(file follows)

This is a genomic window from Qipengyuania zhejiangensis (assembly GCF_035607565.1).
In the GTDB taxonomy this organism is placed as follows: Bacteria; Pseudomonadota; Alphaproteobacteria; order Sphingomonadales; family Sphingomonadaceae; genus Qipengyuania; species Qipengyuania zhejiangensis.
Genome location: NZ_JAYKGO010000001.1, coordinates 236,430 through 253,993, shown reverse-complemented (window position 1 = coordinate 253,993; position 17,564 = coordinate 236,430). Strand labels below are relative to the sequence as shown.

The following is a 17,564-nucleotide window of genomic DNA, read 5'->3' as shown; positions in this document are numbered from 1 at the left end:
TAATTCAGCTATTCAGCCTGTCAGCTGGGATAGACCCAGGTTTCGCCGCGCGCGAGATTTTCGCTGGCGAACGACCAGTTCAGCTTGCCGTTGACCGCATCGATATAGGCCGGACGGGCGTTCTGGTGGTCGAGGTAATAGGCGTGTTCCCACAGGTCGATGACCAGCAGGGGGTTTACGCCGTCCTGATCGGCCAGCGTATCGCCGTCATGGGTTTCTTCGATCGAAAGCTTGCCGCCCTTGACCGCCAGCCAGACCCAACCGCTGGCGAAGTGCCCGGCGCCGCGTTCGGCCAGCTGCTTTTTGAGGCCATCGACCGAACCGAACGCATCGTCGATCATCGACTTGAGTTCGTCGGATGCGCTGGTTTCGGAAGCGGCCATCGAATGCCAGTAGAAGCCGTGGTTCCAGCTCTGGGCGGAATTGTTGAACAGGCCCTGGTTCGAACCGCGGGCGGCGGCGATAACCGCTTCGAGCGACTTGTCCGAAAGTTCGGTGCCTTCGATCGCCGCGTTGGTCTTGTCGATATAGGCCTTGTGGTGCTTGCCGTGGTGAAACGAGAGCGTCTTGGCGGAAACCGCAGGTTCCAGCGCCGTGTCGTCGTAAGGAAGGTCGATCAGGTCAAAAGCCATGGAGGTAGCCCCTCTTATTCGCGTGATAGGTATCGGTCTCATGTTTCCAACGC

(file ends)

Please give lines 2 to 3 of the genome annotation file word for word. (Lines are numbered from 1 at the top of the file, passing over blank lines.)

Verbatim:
In the GTDB taxonomy this organism is placed as follows: Bacteria; Pseudomonadota; Alphaproteobacteria; order Sphingomonadales; family Sphingomonadaceae; genus Qipengyuania; species Qipengyuania zhejiangensis.
Genome location: NZ_JAYKGO010000001.1, coordinates 236,430 through 253,993, shown reverse-complemented (window position 1 = coordinate 253,993; position 17,564 = coordinate 236,430). Strand labels below are relative to the sequence as shown.